California seizing electricity from other states

California is reeling from decades of bad energy policy, and it is now expecting residents living in saner states to pay for their mistakes.

On Friday, July 9, 2021, and Saturday, July 10th, California’s Independent System Operator issued emergency “flex alerts” urging residents to conserve power during the evenings to avoid rolling blackouts.

According to the Wall Street Journal, a wildfire in Oregon threatened transmission lines that import thousands of megawatts of hydropower that are needed when the sun starts to go down.

The California Public Utilities Commission ordered CAISO last month to procure more power for evening hours this summer due to reduced hydropower generation and imports caused by drought. It’s not clear where Caiso plans to get the power since supply is expected to be tight across the Western U.S. for the same reasons.

Rest assured, CAISO has a back-up plan: Snatch energy headed elsewhere. Caiso manages interconnections between utilities and power providers across the Western U.S. For instance, Arizona utilities contract with hydropower plants in the Northwest for power that is transmitted through California.

The Federal Energy Regulatory Commission (FERC) late last month approved a request by Caiso to prioritize electricity moving through California to meet its own demands during emergencies. This will allow Caiso to override utility contracts and expropriate power destined for other states.

The ruling by FERC is stunning. Chuck Devore, the president of the Texas Public Policy Foundation, writes in The Federalist:

California’s politically driven renewable energy mandates are likely to cause more blackouts this summer outside of California after a remarkable ruling by the Federal Energy Regulatory Commission (FERC) that allows California to hijack electricity that Arizona already contracted to receive.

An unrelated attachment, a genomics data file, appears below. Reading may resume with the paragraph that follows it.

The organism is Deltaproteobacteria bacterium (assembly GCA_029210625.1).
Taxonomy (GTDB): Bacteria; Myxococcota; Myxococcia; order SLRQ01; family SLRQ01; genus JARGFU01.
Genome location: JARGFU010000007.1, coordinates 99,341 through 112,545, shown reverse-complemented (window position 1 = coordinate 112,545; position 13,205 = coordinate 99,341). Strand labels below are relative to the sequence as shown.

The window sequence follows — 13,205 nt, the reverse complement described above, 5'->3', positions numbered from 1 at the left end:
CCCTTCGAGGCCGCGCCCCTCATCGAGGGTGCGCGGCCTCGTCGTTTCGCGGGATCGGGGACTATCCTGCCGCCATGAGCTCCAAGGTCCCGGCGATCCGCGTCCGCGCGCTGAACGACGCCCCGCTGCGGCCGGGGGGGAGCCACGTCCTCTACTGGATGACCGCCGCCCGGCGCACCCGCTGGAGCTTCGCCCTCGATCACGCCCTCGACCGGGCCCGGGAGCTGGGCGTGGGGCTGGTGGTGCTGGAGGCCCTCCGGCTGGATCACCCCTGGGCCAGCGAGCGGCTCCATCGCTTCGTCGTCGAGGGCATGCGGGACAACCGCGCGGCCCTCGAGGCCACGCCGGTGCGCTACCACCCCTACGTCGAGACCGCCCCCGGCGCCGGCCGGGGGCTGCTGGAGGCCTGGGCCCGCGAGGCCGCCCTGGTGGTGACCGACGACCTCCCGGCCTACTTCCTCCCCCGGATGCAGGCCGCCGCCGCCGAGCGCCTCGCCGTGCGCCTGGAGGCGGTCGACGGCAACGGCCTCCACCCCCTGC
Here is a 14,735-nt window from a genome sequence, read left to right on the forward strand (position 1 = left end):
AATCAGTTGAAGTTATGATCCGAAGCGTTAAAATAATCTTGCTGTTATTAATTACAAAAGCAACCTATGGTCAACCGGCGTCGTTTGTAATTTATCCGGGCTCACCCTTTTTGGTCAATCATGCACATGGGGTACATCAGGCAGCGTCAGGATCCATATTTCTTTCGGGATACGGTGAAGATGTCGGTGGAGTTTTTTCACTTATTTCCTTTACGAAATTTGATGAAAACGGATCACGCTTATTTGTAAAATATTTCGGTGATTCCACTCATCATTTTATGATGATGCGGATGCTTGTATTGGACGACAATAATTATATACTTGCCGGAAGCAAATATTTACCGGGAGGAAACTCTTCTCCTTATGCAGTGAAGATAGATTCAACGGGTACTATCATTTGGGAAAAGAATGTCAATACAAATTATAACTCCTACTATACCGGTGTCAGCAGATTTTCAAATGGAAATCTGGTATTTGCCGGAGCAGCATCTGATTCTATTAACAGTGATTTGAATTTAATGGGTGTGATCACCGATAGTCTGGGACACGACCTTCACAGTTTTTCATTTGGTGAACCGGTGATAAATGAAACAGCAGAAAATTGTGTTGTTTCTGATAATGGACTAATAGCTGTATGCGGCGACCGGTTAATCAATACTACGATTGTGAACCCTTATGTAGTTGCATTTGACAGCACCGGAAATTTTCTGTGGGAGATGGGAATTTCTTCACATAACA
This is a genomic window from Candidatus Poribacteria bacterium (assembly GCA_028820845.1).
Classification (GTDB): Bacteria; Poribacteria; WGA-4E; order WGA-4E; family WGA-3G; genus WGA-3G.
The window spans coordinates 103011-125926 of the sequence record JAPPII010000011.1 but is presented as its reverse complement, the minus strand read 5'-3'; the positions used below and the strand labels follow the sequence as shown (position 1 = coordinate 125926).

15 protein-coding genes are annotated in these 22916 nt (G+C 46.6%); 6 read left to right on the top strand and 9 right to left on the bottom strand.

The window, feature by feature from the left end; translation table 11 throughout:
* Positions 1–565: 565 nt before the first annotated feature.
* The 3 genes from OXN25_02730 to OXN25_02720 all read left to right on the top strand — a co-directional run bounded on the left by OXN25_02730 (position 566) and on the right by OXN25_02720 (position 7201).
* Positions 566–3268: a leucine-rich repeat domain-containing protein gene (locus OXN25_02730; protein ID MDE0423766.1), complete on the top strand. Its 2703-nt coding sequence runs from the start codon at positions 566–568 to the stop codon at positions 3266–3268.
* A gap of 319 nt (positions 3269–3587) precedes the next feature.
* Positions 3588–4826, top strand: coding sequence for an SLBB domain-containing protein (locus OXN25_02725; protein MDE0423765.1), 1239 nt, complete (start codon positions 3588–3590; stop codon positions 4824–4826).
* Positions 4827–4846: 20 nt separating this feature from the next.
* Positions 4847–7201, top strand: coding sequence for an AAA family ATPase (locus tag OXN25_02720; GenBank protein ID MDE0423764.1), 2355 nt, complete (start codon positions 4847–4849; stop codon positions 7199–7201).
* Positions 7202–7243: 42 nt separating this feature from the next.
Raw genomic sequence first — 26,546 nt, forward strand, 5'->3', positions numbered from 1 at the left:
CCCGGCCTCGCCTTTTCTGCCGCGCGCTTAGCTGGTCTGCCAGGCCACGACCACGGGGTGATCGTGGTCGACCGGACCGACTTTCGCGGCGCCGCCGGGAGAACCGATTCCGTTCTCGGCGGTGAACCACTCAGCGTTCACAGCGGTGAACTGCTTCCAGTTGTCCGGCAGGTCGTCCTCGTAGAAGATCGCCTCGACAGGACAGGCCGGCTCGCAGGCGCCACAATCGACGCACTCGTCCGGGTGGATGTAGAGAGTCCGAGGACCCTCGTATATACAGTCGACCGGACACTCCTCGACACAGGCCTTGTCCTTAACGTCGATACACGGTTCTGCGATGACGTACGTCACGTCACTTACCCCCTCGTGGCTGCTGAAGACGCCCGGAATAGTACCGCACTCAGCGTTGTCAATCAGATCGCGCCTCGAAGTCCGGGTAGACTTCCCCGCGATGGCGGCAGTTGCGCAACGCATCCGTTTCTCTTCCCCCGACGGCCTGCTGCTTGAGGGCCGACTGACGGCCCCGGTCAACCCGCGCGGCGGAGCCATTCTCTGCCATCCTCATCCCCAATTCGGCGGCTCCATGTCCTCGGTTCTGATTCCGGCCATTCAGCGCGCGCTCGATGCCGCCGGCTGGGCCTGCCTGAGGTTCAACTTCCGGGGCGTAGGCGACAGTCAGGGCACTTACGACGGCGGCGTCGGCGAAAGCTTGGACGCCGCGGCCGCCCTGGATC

Fearful of blackouts this summer that might affect the Sept. 14 recall election targeting Gov. Gavin Newsom, California’s grid operators are buying up power around the West. This prompted Arizona officials to warn that California’s actions may lead to blackouts in Arizona, with Arizona Corporation Commission Chairwoman Lea Márquez Peterson blasting the late June FERC decision to prioritize electric utilities in California over those of other Western states.

Tucson Electric Power and Arizona Public Service, two Arizona utilities, specifically warned that California was “exporting its reliability issues which are the result of dynamics within (California) to the rest of the West.” 

California’s special treatment resulted in Chairwoman Peterson blasting the FERC decision in a scathing statement:

“Our electric utilities did the right thing and planned ahead, securing pre-negotiated contracts with utilities in the Pacific Northwest to ensure that critical hydropower would be available to Arizonans when it would be needed the most,” Arizona Corporation Commission Chairwoman Lea Márquez Peterson recently noted.

The Wall Street Journal continues:

FERC is saving California’s politicians from their green energy profligacy, and its ruling may cause power shortages across other Western states. Residents in other states may also have to pay more for power on the spot market. Utilities and their regulators in Nevada, Arizona, Oregon and New Mexico have protested California’s power grab.

These states have also become more dependent on solar to meet their climate goals. Renewable energy poses a systemic risk to the grid that can’t be mitigated by merely building more transmission lines. If states like Arizona and Nevada were to import wind power from the Midwest, they’d still be vulnerable to the vagaries of weather.

Climate irony alert: States are likely to lean on coal this summer as they scramble to keep the power on. Fossil fuels saved Californians this weekend as Gov. Gavin Newsom waived air quality regulations to allow gas-fired and diesel generators to run all out. “We recognize these are transitional days and months and years for the California grid,” Caiso CEO Elliot Mainzer said Friday.

California’s theft of electricity is a classic case of progressive policy failures pushing the negative consequences of their actions onto others. As American Experiment has stated many, many times before, California is an example of what not to do.